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The Worst Addiction Recovery Advice You Are Ever Likely to Hear


Danger Bad Advice AheadFew people would deliberately offer addiction recovery advice that they believe is dangerous or unhelpful. The problem is that there are many myths about recovery, which can lead to confusion. There are also likely to be a few mentors who are so caught up in their own problems that they are not capable of offering good advice on how you can break free of addiction. What follows are some examples of the worst advice you are ever going to hear about recovery, and it is strongly recommended that you ignore these.

You Need to Lose Everything to Break Free of Addiction

The idea that you need to lose everything to escape addiction is based on a misunderstanding of what hitting rock bottom actually means. There is nothing magical about hitting rock bottom, and you can decide that you have reached this point at any time you like – rock bottom just means you have decided that you have already lost enough and you do not want to lose anything more.

The problem with waiting until you lose everything before giving up alcohol or drugs is that there is a high likelihood that you will die before managing to stop. This is because the lower you fall into addiction the harder it can be to make the necessary adjustments needed to break free. Your best option is to have a high rock bottom where you have lost very little. There is no benefit to staying trapped in addiction for even one more minute – it only means that you will suffer for longer and possibly lose your chance for a much better way of living.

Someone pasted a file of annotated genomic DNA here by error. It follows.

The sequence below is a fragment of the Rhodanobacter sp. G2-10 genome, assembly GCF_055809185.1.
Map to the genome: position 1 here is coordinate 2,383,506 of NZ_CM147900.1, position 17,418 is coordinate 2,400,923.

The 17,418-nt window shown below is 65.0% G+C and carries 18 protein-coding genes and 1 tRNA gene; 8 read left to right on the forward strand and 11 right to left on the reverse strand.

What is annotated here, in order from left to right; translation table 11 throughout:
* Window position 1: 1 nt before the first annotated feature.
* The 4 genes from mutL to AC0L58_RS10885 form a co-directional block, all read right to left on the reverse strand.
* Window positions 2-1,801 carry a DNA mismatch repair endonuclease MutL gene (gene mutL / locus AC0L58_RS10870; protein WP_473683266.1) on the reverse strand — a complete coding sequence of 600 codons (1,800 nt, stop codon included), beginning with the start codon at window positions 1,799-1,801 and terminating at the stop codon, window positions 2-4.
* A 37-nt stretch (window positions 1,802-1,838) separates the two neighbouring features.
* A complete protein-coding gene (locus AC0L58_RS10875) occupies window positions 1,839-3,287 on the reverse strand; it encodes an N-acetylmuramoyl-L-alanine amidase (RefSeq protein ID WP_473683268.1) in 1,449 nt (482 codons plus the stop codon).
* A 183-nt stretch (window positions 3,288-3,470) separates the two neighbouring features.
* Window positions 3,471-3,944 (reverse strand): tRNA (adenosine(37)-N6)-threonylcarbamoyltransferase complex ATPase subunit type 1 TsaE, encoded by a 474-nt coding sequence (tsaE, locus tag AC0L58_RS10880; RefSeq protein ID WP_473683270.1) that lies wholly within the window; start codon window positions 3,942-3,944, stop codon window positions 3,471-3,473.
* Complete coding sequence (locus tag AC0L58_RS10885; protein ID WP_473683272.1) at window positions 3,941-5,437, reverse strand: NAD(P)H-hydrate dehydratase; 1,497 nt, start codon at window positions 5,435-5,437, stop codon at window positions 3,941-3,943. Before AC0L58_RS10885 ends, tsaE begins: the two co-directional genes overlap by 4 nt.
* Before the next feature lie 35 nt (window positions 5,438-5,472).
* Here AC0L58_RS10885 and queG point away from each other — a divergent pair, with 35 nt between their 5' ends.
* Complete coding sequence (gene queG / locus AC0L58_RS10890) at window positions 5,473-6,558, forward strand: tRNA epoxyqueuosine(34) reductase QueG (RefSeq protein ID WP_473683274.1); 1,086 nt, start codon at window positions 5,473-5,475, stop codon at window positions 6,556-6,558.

This Programmes Offers Your Only Hope of Recovery

Most experts no longer take the ‘one size fits all’ approach to addiction recovery seriously. The reason why there are now so many different approaches to sobriety is that different things work for different people and, just because something works for somebody else, does not mean it would work for you too. Other people will always want to promote the method of recovery that has worked for them, but you do not have to feel guilty about wanting to try a different path. The problem with trying to fit your needs into a programme that is unsuitable for you is that you could lose your only chance at recovery.

Staying Sober is All about Willpower

Willpower may be enough to keep you sober for a few weeks or months, but it is unlikely to be powerful enough to keep you going long-term. This white-knuckle approach to recovery also tends to mean that you will be treating recovery as if you are serving a prison sentence. Willpower is usually motivated by fear, but once you have been sober for a few months, this fear is likely to fade. This is why you need to build a great life away from addiction because then you will no longer require willpower to stay on course. If you are using willpower long-term to stay sober, it is usually a sign that you have not yet developed a successful programme for recovery.

You Need to Accept Certain Beliefs to Stay Sober

The fact that there are so many successful paths to recovery proves that no one set of beliefs are necessary. In fact, trying to believe things that make you feel uncomfortable could actually prove detrimental in the long run. It is also perfectly fine to use elements of any recovery approach without having to take on the full package of beliefs. The best advice is to use what works and ignore what doesn’t.